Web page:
PHYSICS-AWARE MODEL SIMPLIFICATION FOR INTERACTIVE VIRTUAL ENVIRONMENTS
Gupta, Satyandra K.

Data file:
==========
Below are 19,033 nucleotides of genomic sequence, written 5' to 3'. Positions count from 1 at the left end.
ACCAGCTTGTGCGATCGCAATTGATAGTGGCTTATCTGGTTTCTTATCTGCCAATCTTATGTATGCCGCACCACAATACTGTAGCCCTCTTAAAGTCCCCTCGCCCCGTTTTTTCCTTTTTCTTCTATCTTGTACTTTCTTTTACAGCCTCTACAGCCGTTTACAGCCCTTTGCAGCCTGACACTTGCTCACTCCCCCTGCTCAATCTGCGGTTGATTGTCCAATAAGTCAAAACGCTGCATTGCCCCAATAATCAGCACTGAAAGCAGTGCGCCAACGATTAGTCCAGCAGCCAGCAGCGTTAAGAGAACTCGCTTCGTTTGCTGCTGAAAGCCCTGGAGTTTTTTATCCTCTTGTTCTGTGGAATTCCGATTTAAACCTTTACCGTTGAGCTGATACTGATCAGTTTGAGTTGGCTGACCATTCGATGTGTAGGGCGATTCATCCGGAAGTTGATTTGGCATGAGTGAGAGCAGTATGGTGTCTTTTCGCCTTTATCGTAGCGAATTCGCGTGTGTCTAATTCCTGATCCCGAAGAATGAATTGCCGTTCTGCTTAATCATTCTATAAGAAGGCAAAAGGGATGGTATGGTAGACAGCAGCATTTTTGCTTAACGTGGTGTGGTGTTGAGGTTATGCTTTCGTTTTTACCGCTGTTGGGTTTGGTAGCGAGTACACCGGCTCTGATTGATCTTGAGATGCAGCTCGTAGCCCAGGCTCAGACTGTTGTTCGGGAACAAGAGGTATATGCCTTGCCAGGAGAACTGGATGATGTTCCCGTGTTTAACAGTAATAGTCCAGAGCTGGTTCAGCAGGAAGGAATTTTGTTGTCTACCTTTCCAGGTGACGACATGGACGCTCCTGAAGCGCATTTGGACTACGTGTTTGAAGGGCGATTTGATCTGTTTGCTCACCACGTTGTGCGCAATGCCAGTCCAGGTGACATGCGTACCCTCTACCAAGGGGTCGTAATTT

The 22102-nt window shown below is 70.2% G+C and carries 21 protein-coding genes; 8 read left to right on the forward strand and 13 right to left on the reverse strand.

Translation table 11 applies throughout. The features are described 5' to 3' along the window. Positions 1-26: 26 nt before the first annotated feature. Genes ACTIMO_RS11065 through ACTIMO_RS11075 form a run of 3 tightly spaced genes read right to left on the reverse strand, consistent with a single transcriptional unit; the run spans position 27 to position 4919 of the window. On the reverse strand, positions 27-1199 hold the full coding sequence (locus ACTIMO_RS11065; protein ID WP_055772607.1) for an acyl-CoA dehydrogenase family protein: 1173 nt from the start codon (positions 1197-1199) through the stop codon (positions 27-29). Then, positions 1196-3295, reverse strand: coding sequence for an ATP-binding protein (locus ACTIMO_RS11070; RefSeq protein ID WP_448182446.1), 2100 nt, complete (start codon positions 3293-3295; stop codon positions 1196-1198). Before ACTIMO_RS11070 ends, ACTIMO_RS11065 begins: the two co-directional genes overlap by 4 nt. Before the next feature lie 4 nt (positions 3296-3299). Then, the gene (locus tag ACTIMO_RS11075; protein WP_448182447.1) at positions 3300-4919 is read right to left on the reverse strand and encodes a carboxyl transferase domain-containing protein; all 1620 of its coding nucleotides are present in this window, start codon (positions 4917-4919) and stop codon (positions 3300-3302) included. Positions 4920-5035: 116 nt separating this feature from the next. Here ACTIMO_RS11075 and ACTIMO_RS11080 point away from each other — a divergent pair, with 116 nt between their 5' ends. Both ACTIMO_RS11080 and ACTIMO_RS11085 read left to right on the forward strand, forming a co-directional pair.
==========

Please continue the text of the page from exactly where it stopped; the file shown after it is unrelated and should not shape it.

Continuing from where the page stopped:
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Rigid body simulation is an integral part of Virtual Environments (VE) for autonomous planning, training, and design tasks. The underlying physics-based simulation of VE must be accurate and computationally fast enough for the intended application, which unfortunately are conflicting requirements. Two ways to perform fast and high fidelity physics-based simulation are: (1) model simplification, and (2) parallel computation. Model simplification can be used to allow simulation at an interactive rate while introducing an acceptable level of error. Currently, manual model simplification is the most common way of performing simulation speedup but it is time consuming. Hence, in order to reduce the development time of VEs, automated model simplification is needed. The dissertation presents an automated model simplification approach based on geometric reasoning, spatial decomposition, and temporal coherence. Geometric reasoning is used to develop an accessibility based algorithm for removing portions of geometric models that do not play any role in rigid body to rigid body interaction simulation. Removing such inaccessible portions of the interacting rigid body models has no influence on the simulation accuracy but reduces computation time significantly. Spatial decomposition is used to develop a clustering algorithm that reduces the number of fluid pressure computations resulting in significant speedup of rigid body and fluid interaction simulation. Temporal coherence algorithm reuses the computed force values from rigid body to fluid interaction based on the coherence of fluid surrounding the rigid body. The simulations are further sped up by performing computing on graphics processing unit (GPU). The dissertation also presents the issues pertaining to the development of parallel algorithms for rigid body simulations both on multi-core processors and GPU. The developed algorithms have enabled real-time, high fidelity, six degrees of freedom, and time domain simulation of unmanned sea surface vehicles (USSV) and can be used for autonomous motion planning, tele-operation, and learning from demonstration applications.